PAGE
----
‘Oh, please Mandy, come with us. You’ll have a good time.’ Jan, dressed in her Friday night finery, begged from the doorway. I sat on the sun-lounger, outside the French windows, book in hand. Once Jan’s best friends, the twins, Anvi and Diya had arrived, they would head into town for the evening.
I shook my head. Clubbing wasn’t my thing. Ever since I moved into the flat to share with Jan, she’s tried to fix me up with a date. At first, out of politeness, I had joined them.
‘It’s a great way of making new friends by meeting mine,’ Jan had said. Until I noticed, most of the people she introduced me to were single men she hardly knew. The doorbell rang, heralding my escape. After greeting Jan, Anvi and Diya popped their identical brown heads around the door and said in unison. ‘Are you coming with us, Mandy?’
‘Not tonight, I’m busy.’ And held up my book.
‘Girls, I’ve already tried to persuade her.’ Jan said. ‘Mandy, you’ve got to forget all about him, and live a little dangerously.’
The twins giggled and said, ‘You’ve read enough books to build your own library.’
‘We’ve offered her the chance for a night out and she’s made her decision,’ Jan said from the hallway. ‘We’re off now, Mandy.’
‘Have fun,’ I called back.
‘We will,’ they said closing the front door behind them.
After moving into the area to start a new job, and a new beginning, I came across Jan’s advertisement on the net. I wasn’t sure what to expect, having never shared accommodation before, but wanted something more homely than the B&B where I lived. Jan’s flat was in a perfect location and was within easy reach of the florist where I worked.
On a bitterly cold morning, I found myself standing before an impressive Victorian house that overlooked a park. As I took in the ornate ceiling in the grand entrance, wondering, which one of three flat conversions, I would be living in, I was struck from behind and my bag went flying.
‘Oh, please forgive me,’ said a breathless fair-haired woman as she scrambled to pick up the contents of my shopping bag. Too early for my appointment, I had wasted a bit of time in the nearby bookshop.
With a bright smile the young woman said, ‘You wouldn’t be Mandy Kent, by any chance?’ she asked while slipping the romantic novels back into the bag and handed it to me. ‘I’m Jan Meadows.’
‘Oh dear, not a great start to our relationship, but at least you can tell people I swept you off your feet.’ She opened the door to her flat. ‘Please come in, if you trust me.’
Jan soon made me feel as though we’d known each other for years with her guided tour of the spacious flat. Within the week, I had moved in, and by the end of the month, it had become my home.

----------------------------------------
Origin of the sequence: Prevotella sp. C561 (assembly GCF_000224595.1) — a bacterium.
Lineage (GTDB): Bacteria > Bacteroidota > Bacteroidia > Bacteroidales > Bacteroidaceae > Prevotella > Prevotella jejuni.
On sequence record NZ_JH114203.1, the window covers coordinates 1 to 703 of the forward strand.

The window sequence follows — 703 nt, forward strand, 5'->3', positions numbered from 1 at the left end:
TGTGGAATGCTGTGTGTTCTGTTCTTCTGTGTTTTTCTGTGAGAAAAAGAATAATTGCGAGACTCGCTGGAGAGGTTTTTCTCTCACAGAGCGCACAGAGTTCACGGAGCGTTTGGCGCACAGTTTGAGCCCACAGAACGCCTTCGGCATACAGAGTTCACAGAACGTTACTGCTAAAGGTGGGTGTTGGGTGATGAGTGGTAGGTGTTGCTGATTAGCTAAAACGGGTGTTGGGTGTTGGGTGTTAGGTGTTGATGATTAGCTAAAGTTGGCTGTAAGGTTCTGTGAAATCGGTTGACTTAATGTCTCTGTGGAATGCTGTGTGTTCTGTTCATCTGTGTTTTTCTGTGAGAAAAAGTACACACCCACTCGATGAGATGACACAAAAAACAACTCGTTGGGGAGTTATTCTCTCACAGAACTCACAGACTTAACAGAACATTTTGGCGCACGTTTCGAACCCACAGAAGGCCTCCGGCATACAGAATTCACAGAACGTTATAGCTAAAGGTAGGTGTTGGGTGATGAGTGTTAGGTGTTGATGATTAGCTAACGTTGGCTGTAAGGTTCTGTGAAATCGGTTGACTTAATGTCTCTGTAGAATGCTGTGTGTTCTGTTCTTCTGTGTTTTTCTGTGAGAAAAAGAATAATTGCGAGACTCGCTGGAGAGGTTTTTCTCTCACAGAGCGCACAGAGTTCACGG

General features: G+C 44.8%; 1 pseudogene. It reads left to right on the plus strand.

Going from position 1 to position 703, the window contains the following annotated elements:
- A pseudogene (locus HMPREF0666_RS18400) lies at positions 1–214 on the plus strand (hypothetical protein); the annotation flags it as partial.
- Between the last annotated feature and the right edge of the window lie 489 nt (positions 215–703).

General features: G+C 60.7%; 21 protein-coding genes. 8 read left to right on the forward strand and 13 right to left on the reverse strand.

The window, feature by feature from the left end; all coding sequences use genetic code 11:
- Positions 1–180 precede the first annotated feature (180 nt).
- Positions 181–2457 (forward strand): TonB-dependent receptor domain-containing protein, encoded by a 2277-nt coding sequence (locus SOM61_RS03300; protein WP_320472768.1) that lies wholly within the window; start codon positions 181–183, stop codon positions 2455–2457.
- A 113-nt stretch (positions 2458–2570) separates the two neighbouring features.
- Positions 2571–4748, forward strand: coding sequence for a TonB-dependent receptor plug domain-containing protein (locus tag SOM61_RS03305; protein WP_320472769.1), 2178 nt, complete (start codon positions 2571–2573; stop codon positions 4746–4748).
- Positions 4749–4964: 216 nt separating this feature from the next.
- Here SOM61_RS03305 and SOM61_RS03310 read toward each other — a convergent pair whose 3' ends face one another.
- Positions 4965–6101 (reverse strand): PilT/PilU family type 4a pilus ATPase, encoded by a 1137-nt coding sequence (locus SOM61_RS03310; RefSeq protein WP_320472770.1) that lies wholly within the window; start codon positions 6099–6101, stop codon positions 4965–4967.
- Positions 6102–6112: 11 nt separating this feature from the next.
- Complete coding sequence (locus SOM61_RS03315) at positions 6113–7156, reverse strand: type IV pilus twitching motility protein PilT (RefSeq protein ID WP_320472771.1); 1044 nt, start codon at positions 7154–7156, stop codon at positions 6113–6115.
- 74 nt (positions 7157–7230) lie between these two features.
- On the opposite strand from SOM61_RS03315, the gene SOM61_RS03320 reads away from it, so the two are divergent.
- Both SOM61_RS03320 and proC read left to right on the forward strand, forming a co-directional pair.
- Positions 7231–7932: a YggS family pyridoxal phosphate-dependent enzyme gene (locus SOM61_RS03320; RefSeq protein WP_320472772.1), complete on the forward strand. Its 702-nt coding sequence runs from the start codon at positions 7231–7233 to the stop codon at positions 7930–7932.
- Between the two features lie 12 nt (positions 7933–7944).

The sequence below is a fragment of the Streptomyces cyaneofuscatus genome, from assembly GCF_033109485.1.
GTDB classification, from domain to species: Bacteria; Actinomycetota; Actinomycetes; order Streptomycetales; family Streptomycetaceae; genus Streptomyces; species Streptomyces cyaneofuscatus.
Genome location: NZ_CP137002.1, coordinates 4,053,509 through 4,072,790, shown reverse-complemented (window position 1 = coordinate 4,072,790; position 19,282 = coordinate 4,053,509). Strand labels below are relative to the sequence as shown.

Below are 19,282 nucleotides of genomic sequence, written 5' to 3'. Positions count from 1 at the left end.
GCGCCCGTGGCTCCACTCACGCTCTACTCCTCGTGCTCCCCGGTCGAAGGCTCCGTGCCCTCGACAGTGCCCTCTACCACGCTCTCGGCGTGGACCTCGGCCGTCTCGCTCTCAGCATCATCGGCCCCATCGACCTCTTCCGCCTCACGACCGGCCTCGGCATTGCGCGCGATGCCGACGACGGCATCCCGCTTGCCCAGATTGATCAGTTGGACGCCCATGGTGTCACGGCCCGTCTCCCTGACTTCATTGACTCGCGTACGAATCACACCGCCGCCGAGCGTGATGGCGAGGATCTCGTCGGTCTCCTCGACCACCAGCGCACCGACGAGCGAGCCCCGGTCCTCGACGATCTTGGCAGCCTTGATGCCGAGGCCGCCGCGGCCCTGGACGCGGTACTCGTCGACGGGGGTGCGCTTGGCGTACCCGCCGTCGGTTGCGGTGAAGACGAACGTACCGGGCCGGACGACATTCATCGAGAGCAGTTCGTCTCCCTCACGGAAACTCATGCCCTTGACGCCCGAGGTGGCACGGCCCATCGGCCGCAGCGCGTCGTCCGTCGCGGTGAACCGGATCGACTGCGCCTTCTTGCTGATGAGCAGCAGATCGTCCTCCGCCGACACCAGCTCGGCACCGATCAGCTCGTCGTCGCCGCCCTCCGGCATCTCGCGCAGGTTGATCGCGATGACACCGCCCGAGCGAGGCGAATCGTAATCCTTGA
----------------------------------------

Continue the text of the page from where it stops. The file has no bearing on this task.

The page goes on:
The sitting room French windows led out onto a communal garden. Jan used the low wall outside the patio doors to screen off a small area with trellising. This allowed us to have a certain amount of privacy when we had the doors open.
Once the evenings became warm enough, I curled up on the sun-lounger on the patio, with the latest romantic novel, a spotlight over my shoulder and a glass of white wine in one hand. With a myriad of twinkling stars overhead, I was in heaven as I turned to the first page. Now I could abandon myself into the strong arms of the handsome hero of my choice, rather than find a new boyfriend, especially after the grief, I suffered with the last one.
For two years, my life was full of Gerard’s inconsistencies. Some evenings, if I were lucky, he would arrive on my doorstep either, very late, normally after I’d cancelled restaurant bookings or dinner dates with friends. Sometimes, he would arrive on time, but suddenly needed to be elsewhere, and had to go. On receiving a last minute call from Gerard, ‘Mandy, I promise this is the last time.’
‘No, Gerard, this is the final time,’ I said cutting the call, fed up at being left all dressed up with nowhere to go. That’s when I found romantic novels’ heroes were more reliable. There’s no chance of them letting me down.
Lying in a haze of sweet summer jasmine, I turned the pages in quick succession, following the hero. Knight Theodore battled with the power of darkness to rescue his beautiful Abbelina from the wicked wizard’s tower of doom. Theodore climbed the crumbling stairs, swinging his sword as he cut his way through the army of night creatures. Before the heavy, locked, oak door, he lifted his sword high and sliced through it as though it was made of paper, and swept the love of his life up in his powerful arms, and kissed her.
‘Oh, my sweet love, my darling Abbelina, at last we are together,’ he murmured into her ear.
‘Oh, my darling sweet... Arrh!’ she cried.
Theodore swung round, his sword drawn, pulling his love close behind him.
In horror, I threw my book aside as something black and hairy dropped into my lap. A pair of bright, green eyes blinked up at me, before letting out a pitiful cry.
‘Hello, where did you come from?’ I asked, looking up into the starry night sky. The kitten clawed gently at my legs, turning around twice, and then settling down and promptly falling asleep. The sound of purring was quite soothing as I read on.
Suddenly, I woke with a jolt, the sound of the front door closing and Jan’s footfall coming into the sitting room.
‘Hello, you still up?’
‘I nodded off.’ My little companion was gone. I moved the lamp back into my bedroom, before gathering up my novel and the empty wine glass. ‘Would you like a hot chocolate?’ I called to Jan from the kitchen.